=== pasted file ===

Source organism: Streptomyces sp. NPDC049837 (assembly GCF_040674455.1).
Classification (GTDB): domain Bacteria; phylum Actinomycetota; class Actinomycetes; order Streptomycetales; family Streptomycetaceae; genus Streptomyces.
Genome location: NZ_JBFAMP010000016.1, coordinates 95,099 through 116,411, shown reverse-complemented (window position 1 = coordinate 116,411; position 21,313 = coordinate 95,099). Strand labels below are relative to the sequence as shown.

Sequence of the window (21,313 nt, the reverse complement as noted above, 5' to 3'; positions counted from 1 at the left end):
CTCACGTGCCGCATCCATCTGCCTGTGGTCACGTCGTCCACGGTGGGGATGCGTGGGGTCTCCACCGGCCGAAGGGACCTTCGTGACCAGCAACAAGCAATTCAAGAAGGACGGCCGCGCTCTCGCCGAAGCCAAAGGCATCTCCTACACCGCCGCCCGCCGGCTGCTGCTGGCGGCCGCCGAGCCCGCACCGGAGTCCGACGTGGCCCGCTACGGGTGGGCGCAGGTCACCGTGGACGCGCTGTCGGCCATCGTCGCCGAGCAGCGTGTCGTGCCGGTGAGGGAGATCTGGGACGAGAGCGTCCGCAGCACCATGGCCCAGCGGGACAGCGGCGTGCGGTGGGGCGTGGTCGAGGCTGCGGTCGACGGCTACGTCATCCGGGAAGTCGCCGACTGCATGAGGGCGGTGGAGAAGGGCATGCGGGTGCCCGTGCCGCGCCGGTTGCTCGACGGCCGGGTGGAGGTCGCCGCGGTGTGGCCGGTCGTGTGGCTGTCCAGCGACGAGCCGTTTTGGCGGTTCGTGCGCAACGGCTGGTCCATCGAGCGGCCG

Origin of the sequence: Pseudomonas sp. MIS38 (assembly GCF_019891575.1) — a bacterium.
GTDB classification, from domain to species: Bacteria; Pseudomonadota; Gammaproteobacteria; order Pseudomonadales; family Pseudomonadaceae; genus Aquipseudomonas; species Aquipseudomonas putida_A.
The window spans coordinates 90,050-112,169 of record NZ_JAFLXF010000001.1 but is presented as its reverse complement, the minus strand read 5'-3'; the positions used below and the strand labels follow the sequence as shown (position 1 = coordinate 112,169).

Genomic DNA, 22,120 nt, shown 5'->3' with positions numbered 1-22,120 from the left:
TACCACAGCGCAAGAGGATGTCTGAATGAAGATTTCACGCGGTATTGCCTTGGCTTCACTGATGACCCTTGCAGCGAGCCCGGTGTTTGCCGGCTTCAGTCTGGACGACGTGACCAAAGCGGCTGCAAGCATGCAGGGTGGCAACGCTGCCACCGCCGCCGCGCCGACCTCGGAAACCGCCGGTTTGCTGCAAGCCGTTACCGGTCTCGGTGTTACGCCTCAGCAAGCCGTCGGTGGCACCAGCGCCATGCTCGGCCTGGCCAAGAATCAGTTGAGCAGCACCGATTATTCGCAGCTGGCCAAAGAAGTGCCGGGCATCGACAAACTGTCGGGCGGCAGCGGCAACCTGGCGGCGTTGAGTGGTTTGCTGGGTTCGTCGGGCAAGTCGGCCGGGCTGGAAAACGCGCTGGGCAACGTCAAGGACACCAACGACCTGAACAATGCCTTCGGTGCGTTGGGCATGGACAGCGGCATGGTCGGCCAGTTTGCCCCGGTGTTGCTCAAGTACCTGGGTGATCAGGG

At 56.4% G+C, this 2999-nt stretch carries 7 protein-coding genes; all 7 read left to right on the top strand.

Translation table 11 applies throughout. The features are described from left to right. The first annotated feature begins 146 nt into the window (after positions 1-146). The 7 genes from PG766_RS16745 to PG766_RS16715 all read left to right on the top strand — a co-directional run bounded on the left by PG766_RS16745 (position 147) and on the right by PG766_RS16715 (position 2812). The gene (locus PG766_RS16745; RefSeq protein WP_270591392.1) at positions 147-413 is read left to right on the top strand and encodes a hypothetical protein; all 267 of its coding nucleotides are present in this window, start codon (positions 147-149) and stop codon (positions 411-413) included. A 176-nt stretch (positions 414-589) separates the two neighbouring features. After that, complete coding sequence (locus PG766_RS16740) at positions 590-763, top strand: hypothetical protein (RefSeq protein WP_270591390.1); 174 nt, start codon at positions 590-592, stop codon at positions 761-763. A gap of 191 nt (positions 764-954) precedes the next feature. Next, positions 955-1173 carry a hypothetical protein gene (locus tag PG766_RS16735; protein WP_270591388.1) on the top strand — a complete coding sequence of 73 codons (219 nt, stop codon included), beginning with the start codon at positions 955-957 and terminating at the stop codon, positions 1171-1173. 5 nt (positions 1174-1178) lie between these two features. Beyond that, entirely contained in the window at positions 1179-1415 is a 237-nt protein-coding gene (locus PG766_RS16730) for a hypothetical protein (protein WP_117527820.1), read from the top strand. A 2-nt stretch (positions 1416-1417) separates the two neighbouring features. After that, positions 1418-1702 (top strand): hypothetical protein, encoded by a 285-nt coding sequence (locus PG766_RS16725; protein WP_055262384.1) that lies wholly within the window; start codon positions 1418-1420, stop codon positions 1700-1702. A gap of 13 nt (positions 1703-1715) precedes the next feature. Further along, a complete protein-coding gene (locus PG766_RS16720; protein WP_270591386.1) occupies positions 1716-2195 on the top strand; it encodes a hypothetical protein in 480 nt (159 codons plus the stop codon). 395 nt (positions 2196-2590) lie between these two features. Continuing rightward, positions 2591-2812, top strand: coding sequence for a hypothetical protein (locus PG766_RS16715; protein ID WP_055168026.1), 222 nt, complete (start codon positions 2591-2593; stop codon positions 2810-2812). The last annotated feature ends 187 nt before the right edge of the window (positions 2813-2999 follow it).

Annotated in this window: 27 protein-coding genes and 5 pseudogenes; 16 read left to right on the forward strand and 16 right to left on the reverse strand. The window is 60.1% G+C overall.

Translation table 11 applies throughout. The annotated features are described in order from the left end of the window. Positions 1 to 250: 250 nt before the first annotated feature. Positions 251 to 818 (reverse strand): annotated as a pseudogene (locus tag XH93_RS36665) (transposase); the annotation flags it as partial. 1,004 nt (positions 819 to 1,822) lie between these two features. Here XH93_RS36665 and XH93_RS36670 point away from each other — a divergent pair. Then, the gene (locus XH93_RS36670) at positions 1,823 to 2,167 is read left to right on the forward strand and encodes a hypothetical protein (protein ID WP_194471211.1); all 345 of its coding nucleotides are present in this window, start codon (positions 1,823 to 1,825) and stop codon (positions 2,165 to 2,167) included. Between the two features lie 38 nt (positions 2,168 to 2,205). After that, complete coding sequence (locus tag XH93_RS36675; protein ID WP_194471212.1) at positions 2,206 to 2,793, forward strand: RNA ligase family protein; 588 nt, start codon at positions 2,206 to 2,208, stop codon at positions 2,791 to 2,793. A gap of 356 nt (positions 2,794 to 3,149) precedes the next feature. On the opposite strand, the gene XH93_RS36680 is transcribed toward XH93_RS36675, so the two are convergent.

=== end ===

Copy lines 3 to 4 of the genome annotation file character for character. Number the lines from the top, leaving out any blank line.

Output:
Genome location: NZ_JBFAMP010000016.1, coordinates 95,099 through 116,411, shown reverse-complemented (window position 1 = coordinate 116,411; position 21,313 = coordinate 95,099). Strand labels below are relative to the sequence as shown.

Sequence of the window (21,313 nt, the reverse complement as noted above, 5' to 3'; positions counted from 1 at the left end):